User names and passwords. I hate ‘em. But it’s tough to navigate the WWW (World Wide Web) without engaging them. Your password is your identity and is uniquely yours. It gets you into a place where no one else can go - into the heart of the web.
The experts advise us to create a different password for every internet site that we log onto. Right. It’s really hard to keep coming up with these passwords. A strong password should include numbers, letters (some uppercase) and maybe some random characters like #@% :). And apparently ‘123abc’ is not a strong password.
Your writing style is also your identity and is uniquely yours. It gets you into a place where no one else can go – into the heart of the reader. But just as it takes intentional effort to come up with those passwords, the same can be said of creating a writing style that is unique and shapes your identity as a writer.
As an agent, I sometimes struggle through portions of an author’s offering. Often I read aloud those passages that I find to be awkward and clumsy. I have found this to be a quick exercise that helps in determining how the writing flows. There is a natural rhythm in speaking (unless you call auctions or bingo).
This exercise can help in determining the rhythm of your story or narrative. Do you run out of breath due to excessive run-on sentences, or poor punctuation? Are some sentences so short that it’s hard to gain any momentum? Start. Stop. Start. It’s like driving in rush-hour traffic. Long and short sentences are not bad, just think about mixing it up. This is just one exercise to help you craft your unique writing style.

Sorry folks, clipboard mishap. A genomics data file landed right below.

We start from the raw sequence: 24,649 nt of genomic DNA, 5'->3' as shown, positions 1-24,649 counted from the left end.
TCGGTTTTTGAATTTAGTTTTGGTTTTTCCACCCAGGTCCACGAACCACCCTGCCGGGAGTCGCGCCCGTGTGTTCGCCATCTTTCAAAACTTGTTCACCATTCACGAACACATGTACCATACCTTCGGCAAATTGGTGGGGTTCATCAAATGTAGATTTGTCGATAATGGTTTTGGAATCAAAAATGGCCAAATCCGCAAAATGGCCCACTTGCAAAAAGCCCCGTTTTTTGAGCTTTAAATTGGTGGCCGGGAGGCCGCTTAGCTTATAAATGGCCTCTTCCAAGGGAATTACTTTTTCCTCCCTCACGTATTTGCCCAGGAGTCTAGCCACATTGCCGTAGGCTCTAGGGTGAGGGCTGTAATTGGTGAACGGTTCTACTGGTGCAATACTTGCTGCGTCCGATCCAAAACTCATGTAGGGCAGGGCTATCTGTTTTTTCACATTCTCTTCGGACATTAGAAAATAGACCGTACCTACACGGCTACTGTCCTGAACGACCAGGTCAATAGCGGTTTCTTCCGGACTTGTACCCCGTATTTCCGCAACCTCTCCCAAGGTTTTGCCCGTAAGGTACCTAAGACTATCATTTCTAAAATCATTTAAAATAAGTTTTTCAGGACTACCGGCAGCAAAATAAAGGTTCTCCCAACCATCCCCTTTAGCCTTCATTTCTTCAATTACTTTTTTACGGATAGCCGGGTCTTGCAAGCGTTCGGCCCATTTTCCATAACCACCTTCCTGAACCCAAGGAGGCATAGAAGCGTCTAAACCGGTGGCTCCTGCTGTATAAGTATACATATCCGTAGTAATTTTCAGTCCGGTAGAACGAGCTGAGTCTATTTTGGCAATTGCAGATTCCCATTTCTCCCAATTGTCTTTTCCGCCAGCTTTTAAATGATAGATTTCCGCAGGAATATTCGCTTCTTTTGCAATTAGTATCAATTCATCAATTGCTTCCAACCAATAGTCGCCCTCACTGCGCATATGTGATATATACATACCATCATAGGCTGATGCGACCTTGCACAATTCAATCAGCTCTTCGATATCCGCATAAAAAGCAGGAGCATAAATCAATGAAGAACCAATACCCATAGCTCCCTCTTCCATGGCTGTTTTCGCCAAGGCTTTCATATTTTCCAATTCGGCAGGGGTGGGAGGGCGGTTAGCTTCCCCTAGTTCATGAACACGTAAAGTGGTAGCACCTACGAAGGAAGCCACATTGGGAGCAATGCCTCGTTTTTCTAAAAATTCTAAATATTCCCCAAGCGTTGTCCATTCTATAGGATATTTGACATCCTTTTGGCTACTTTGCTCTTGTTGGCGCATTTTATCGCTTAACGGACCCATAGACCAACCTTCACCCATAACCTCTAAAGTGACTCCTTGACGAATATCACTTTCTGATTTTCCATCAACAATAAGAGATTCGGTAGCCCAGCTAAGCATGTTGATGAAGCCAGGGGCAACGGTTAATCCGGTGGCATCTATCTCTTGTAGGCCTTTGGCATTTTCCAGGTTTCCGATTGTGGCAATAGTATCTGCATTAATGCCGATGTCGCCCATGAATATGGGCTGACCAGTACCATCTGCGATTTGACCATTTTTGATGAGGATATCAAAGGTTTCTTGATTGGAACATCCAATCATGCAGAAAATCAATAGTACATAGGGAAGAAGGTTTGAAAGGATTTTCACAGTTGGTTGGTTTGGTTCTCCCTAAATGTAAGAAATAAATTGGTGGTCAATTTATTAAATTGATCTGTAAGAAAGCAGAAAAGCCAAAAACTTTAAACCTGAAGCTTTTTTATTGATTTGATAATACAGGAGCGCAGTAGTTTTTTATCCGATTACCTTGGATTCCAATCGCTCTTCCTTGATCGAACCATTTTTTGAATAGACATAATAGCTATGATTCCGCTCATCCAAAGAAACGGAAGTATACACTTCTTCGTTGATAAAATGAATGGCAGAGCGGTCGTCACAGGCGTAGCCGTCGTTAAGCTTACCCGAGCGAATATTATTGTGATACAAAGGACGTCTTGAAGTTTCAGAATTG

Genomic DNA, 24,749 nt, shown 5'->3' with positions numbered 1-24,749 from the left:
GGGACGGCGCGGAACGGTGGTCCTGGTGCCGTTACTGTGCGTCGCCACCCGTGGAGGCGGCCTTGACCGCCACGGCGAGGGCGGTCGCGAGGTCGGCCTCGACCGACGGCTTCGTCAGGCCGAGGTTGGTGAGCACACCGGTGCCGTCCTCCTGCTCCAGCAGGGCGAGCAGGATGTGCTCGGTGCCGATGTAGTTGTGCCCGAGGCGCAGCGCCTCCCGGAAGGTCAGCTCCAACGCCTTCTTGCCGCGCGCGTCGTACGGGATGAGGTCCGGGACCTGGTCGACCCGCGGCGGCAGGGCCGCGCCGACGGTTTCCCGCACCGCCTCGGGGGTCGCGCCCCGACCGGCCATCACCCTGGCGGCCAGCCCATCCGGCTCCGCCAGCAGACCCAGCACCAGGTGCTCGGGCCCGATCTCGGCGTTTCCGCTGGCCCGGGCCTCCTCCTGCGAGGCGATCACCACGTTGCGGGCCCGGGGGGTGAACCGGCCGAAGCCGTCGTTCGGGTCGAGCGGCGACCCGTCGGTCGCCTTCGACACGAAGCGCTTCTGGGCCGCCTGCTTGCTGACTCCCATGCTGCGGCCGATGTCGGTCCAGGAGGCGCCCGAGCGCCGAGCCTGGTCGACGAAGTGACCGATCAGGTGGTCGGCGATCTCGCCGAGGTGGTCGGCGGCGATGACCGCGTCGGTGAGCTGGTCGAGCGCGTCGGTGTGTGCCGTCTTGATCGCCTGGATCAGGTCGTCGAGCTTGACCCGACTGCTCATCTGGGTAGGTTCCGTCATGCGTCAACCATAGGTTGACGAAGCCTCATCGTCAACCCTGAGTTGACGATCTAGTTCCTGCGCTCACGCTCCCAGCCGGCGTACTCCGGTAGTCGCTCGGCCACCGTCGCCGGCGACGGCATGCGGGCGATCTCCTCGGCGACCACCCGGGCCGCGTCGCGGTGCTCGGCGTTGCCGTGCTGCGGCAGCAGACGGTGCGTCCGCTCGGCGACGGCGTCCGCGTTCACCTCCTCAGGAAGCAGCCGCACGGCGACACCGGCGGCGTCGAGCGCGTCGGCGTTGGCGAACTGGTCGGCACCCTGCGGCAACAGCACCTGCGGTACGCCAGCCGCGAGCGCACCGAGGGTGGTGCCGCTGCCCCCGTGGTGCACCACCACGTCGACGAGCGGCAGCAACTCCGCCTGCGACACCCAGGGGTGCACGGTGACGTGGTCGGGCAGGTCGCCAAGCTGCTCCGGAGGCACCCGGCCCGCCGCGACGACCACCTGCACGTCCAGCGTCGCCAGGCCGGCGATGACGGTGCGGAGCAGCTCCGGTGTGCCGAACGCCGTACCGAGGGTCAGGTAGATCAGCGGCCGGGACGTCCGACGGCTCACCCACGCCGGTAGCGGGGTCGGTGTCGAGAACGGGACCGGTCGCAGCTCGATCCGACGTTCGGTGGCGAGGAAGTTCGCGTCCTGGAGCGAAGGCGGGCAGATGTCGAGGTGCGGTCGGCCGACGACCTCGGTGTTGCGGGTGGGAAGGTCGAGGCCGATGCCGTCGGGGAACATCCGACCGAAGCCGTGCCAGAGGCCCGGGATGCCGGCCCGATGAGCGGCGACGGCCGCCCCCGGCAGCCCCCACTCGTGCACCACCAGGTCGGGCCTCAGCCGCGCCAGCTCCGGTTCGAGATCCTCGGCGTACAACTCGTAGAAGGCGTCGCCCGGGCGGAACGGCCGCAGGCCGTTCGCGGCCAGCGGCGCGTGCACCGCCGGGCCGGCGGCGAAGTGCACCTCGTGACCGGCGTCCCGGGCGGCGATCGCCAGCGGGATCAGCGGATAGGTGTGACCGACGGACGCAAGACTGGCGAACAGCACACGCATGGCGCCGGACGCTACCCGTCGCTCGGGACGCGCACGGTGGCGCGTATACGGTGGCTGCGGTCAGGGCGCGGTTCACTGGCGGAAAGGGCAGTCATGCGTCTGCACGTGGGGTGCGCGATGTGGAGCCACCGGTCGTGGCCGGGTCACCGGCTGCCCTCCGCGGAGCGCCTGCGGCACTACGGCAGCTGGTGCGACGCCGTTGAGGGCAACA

(But remember: DON’T say your password out loud!)
In the sixth grade our English teacher gave our class the assignment of imitating the style of one of our favorite writers. I picked Ray Bradbury. His was a very visual style. I liked the way he described things with few words. He was able to select the right word at the right place. Jonathan Swift referred to this as putting “the proper words in proper places.”
So by studying, and imitating, Ray Bradbury’s style, I learned at a young age to appreciate the creative use of adjectives, metaphors and similes. This is just one component in developing a unique style.
These days I write mostly songs (and an occasional blog). I know what I want to say, but chances are, somebody else has already said it. Now it’s up to me to either discard the idea, or work at coming up with a different, and hopefully fresh way of putting that idea ‘out there’. I will write something, and immediately love it. This could possibly be the best thing I’ve ever written! The next day I play it out loud and I hate it. This could possibly be the worst thing I’ve ever written! And then we go back and revisit it and figure out how to salvage it.
Have you done that with a sentence? A paragraph? A chapter?
What makes your writing style uniquely yours? What’s the style that’s going to get you into your reader’s heart? I can't wait to read it. And yes, sometimes I still move my lips when I read.